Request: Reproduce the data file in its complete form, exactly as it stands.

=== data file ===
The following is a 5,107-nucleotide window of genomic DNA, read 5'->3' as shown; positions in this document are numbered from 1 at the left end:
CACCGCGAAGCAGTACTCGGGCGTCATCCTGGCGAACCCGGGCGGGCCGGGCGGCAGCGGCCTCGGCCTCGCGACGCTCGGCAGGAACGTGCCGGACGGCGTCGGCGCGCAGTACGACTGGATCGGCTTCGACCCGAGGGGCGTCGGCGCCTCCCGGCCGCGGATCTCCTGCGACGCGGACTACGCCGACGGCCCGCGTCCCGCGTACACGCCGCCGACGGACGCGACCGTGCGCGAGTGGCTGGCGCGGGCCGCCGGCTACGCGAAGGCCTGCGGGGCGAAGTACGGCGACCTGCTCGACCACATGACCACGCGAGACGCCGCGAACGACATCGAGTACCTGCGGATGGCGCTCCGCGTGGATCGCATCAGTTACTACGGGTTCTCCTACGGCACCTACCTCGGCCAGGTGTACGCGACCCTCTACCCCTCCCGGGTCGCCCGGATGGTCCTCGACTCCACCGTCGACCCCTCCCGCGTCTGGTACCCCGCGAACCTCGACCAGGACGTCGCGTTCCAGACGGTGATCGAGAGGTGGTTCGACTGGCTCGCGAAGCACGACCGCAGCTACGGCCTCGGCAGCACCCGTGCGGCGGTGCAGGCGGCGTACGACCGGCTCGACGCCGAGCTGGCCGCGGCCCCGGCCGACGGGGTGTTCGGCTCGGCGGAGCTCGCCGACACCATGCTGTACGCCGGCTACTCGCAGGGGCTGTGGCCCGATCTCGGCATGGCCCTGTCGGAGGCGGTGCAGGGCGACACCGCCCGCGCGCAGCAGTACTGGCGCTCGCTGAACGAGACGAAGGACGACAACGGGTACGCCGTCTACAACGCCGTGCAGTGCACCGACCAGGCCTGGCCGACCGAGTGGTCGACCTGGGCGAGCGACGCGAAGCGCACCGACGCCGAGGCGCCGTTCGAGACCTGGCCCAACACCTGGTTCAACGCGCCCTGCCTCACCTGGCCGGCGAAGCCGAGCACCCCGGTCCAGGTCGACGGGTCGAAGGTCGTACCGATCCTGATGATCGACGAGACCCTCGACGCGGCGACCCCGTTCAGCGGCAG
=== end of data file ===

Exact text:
The following is a 5,107-nucleotide window of genomic DNA, read 5'->3' as shown; positions in this document are numbered from 1 at the left end:
CACCGCGAAGCAGTACTCGGGCGTCATCCTGGCGAACCCGGGCGGGCCGGGCGGCAGCGGCCTCGGCCTCGCGACGCTCGGCAGGAACGTGCCGGACGGCGTCGGCGCGCAGTACGACTGGATCGGCTTCGACCCGAGGGGCGTCGGCGCCTCCCGGCCGCGGATCTCCTGCGACGCGGACTACGCCGACGGCCCGCGTCCCGCGTACACGCCGCCGACGGACGCGACCGTGCGCGAGTGGCTGGCGCGGGCCGCCGGCTACGCGAAGGCCTGCGGGGCGAAGTACGGCGACCTGCTCGACCACATGACCACGCGAGACGCCGCGAACGACATCGAGTACCTGCGGATGGCGCTCCGCGTGGATCGCATCAGTTACTACGGGTTCTCCTACGGCACCTACCTCGGCCAGGTGTACGCGACCCTCTACCCCTCCCGGGTCGCCCGGATGGTCCTCGACTCCACCGTCGACCCCTCCCGCGTCTGGTACCCCGCGAACCTCGACCAGGACGTCGCGTTCCAGACGGTGATCGAGAGGTGGTTCGACTGGCTCGCGAAGCACGACCGCAGCTACGGCCTCGGCAGCACCCGTGCGGCGGTGCAGGCGGCGTACGACCGGCTCGACGCCGAGCTGGCCGCGGCCCCGGCCGACGGGGTGTTCGGCTCGGCGGAGCTCGCCGACACCATGCTGTACGCCGGCTACTCGCAGGGGCTGTGGCCCGATCTCGGCATGGCCCTGTCGGAGGCGGTGCAGGGCGACACCGCCCGCGCGCAGCAGTACTGGCGCTCGCTGAACGAGACGAAGGACGACAACGGGTACGCCGTCTACAACGCCGTGCAGTGCACCGACCAGGCCTGGCCGACCGAGTGGTCGACCTGGGCGAGCGACGCGAAGCGCACCGACGCCGAGGCGCCGTTCGAGACCTGGCCCAACACCTGGTTCAACGCGCCCTGCCTCACCTGGCCGGCGAAGCCGAGCACCCCGGTCCAGGTCGACGGGTCGAAGGTCGTACCGATCCTGATGATCGACGAGACCCTCGACGCGGCGACCCCGTTCAGCGGCAG